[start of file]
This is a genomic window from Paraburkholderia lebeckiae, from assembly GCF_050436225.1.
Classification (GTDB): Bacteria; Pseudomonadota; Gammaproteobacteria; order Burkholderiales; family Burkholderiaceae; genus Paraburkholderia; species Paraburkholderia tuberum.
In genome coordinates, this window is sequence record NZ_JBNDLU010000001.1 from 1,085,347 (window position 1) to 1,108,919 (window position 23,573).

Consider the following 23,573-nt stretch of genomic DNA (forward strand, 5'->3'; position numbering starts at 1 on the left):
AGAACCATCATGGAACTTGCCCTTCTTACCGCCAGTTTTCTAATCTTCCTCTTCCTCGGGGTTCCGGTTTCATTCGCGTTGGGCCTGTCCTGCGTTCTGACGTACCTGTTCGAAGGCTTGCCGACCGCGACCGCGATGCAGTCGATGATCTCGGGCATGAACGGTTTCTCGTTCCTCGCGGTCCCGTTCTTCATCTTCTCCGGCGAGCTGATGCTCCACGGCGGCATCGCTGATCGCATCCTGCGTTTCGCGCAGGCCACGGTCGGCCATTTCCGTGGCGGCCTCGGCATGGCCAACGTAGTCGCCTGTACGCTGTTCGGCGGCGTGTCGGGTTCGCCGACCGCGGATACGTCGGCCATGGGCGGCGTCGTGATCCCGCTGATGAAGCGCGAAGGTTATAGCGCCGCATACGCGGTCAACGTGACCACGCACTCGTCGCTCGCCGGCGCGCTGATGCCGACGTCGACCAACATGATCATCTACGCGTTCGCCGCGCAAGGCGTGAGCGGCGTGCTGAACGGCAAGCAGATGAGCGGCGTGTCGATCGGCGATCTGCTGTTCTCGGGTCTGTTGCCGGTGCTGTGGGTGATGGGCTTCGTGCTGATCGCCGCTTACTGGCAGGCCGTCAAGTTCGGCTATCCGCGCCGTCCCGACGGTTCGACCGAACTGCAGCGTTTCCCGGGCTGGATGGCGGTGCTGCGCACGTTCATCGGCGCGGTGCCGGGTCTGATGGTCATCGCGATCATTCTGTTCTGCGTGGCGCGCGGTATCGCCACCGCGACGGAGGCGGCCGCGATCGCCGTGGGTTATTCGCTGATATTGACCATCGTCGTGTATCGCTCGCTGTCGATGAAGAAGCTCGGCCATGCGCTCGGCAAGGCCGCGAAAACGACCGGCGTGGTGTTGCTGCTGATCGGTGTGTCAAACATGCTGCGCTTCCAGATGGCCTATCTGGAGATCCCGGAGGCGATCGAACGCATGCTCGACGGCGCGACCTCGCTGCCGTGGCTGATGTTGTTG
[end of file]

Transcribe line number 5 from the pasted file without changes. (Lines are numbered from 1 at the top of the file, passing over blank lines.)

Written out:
AGAACCATCATGGAACTTGCCCTTCTTACCGCCAGTTTTCTAATCTTCCTCTTCCTCGGGGTTCCGGTTTCATTCGCGTTGGGCCTGTCCTGCGTTCTGACGTACCTGTTCGAAGGCTTGCCGACCGCGACCGCGATGCAGTCGATGATCTCGGGCATGAACGGTTTCTCGTTCCTCGCGGTCCCGTTCTTCATCTTCTCCGGCGAGCTGATGCTCCACGGCGGCATCGCTGATCGCATCCTGCGTTTCGCGCAGGCCACGGTCGGCCATTTCCGTGGCGGCCTCGGCATGGCCAACGTAGTCGCCTGTACGCTGTTCGGCGGCGTGTCGGGTTCGCCGACCGCGGATACGTCGGCCATGGGCGGCGTCGTGATCCCGCTGATGAAGCGCGAAGGTTATAGCGCCGCATACGCGGTCAACGTGACCACGCACTCGTCGCTCGCCGGCGCGCTGATGCCGACGTCGACCAACATGATCATCTACGCGTTCGCCGCGCAAGGCGTGAGCGGCGTGCTGAACGGCAAGCAGATGAGCGGCGTGTCGATCGGCGATCTGCTGTTCTCGGGTCTGTTGCCGGTGCTGTGGGTGATGGGCTTCGTGCTGATCGCCGCTTACTGGCAGGCCGTCAAGTTCGGCTATCCGCGCCGTCCCGACGGTTCGACCGAACTGCAGCGTTTCCCGGGCTGGATGGCGGTGCTGCGCACGTTCATCGGCGCGGTGCCGGGTCTGATGGTCATCGCGATCATTCTGTTCTGCGTGGCGCGCGGTATCGCCACCGCGACGGAGGCGGCCGCGATCGCCGTGGGTTATTCGCTGATATTGACCATCGTCGTGTATCGCTCGCTGTCGATGAAGAAGCTCGGCCATGCGCTCGGCAAGGCCGCGAAAACGACCGGCGTGGTGTTGCTGCTGATCGGTGTGTCAAACATGCTGCGCTTCCAGATGGCCTATCTGGAGATCCCGGAGGCGATCGAACGCATGCTCGACGGCGCGACCTCGCTGCCGTGGCTGATGTTGTTG